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Discrimination against IMGs in the Match

November 13, 2011

An IMG who I counsel and who is a very strong applicant told me of his experience interviewing at a major medical center.  This individual had done an MPH and had success in research at that medical center and was given an interview.  During the interview he was told that he was a strong candidate but that he was unlikely to match as that program had not accepted an IMG for several years. Why is this? How did this happen to a top quality candidate, top of his class with steps > 230, six high quality publications and an MPH from top university, USCE as a medical student at a top hospital and US letters of recommendation? Is this discrimination because he is not from the US? Lets look at some studies on the issue.

There is not much data out there regarding discrimination against IMGs in the match. IMGs who go through the match process spend thousands of dollars and at least 2 years of their student or professional time. The process extracts great personal and professional cost to the IMG. I imagine that the 27% of IMG applicants who make it to residency are as qualified as 27% of the AMGs who match.

A 2010 article published in BMC Medical Education explores discrimination against IMGs in the Match process.

The article is about two studies that looked at “request for applications” sent to PDs in the early 1990s and a more recent survey sent to surgery PDs. There is no ability to now request applications so those 2 studies reviewed have little relevance in the match process today.

The other study quoted in the paper looked at surveys sent to surgical PDs.  The response rate from the surgical PDs was only 48%.  To accurately represent the views of the population studied a 57% response rate would be needed.  At any rate, it is interesting to see that in response to the query “In reality, all things being equal, our program would rather offer positions to USMGs than to IMGs”,  47% or responding PDs strongly agreed.  General surgery fills 22% of their spots with IMGs in the match.

I think that the statement in the paper “They may be concerned about image or that image will affect recruiting of U.S. applicants” is accurate but applies to university programs that are in the middle of the pack.  Stating that “changes made by the ECFMG have largely eliminated this problem” is not accurate.  Students at the medical school where I work take weeks to study for the step 1. Most AMGs (to be) study about the same amount of time. Compare that to the individual who really studies for the exam for two focused years and completes thousands of questions – he gets the same score.  One cannot really compare the two applicants as they are not the same. Four weeks is not the same as 2 years of study.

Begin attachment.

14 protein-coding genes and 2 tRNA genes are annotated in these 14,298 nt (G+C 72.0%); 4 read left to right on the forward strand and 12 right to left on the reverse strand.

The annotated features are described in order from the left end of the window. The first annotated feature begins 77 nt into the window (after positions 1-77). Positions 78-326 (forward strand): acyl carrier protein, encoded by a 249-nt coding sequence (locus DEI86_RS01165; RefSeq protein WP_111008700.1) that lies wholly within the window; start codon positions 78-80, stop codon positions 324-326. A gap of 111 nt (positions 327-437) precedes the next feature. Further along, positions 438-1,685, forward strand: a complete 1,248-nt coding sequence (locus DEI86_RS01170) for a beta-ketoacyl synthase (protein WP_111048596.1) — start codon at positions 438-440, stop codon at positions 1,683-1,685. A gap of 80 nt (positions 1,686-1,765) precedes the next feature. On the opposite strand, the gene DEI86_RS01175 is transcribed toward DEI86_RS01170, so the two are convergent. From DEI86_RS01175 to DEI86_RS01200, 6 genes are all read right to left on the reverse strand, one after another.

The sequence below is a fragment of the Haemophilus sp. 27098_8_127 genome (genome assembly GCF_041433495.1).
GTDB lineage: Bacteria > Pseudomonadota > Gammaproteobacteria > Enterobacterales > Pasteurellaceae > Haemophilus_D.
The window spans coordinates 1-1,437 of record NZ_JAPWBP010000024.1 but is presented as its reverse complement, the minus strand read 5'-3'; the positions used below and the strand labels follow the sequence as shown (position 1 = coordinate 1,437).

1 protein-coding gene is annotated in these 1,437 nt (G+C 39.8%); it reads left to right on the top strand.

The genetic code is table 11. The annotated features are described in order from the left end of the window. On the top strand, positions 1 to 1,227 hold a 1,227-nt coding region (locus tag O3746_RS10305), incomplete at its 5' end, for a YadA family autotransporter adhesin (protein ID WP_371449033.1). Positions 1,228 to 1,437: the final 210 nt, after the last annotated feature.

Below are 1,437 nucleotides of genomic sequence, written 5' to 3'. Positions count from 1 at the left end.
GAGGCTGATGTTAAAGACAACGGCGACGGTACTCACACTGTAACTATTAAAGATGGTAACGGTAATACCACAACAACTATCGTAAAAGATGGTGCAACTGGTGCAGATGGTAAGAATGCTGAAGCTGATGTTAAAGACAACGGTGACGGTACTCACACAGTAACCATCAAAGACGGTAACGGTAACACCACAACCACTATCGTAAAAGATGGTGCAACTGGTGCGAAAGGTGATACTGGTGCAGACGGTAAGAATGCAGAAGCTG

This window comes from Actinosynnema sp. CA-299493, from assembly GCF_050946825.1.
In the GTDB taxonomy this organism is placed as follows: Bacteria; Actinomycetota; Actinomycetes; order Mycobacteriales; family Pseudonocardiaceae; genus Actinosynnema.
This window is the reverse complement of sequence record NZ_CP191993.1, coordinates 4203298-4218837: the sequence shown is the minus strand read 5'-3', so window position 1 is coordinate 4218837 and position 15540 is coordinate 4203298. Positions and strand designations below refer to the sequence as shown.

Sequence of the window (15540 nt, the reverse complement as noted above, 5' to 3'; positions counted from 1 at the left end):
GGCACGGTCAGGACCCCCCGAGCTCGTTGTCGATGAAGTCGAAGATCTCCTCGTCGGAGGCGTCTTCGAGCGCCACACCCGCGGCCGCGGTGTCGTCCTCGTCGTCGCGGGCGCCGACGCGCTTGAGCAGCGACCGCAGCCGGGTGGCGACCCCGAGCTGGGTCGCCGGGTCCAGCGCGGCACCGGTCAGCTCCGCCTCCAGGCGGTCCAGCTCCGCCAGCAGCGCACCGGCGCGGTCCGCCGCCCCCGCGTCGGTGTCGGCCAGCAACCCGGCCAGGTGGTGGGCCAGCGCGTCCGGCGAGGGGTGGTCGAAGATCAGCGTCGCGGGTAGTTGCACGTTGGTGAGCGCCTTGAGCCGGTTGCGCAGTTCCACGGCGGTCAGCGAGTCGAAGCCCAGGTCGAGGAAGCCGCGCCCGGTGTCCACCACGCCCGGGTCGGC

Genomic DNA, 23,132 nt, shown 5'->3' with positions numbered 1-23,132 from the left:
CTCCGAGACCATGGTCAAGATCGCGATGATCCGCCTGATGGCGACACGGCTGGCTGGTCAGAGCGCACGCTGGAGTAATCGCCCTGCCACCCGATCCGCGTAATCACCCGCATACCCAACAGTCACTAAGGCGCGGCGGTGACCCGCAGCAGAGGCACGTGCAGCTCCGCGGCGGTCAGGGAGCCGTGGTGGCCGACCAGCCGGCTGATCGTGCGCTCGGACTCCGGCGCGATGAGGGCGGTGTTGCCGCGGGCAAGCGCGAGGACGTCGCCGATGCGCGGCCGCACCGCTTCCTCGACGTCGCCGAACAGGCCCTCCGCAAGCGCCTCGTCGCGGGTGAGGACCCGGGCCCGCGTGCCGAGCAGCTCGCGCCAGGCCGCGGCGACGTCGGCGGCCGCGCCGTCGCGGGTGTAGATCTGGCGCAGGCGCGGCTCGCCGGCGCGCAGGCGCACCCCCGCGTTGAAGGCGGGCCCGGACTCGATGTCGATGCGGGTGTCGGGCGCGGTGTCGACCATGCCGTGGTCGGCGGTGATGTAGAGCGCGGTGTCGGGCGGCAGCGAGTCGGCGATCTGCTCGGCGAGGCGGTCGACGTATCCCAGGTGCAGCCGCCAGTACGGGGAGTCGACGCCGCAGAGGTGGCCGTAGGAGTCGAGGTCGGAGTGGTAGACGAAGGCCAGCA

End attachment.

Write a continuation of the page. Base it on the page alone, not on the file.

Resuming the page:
Lets look at the clinical skills exam, everyone passes except about 15% of the IMGs. The AMGs don’t prepare, the IMGs do. Thus the CS is not a helpful way to distinguish between candidates.

Few AMGs take the Step 2 exam and those that do don’t focus on it. IMGs again study for long periods of time. Again not a great comparison.

In general an application from an IMG differs in important ways from an application from an AMG. Courses and curriculum are different in every country of the world and it is hard to compare applicants. One thing that you can do to help your application is to make it look like an AMG application. See this example for how to phrase your accomplishments and your personal statement.

Smaller university programs and community programs have worked with IMGs for years and it is hard to believe that there is systematic discrimination as the numbers of IMGs who have matched at these programs is high.  The best programs in the country are not affected by image (as they are the best) and will take the most talented applicants regardless.  Most applicants (AMGs or IMGs) don’t get interviews at the best programs as they are extremely selective.

What can one do about bias if it exists?  Not much.  If you match, work hard to get your fellowship then no one will care where you went to medical school.

The views expressed in this post are those of Kenneth Christopher, MD and do not necessarily reflect the views of Dr. Christopher’s employer Partners HealthCare.

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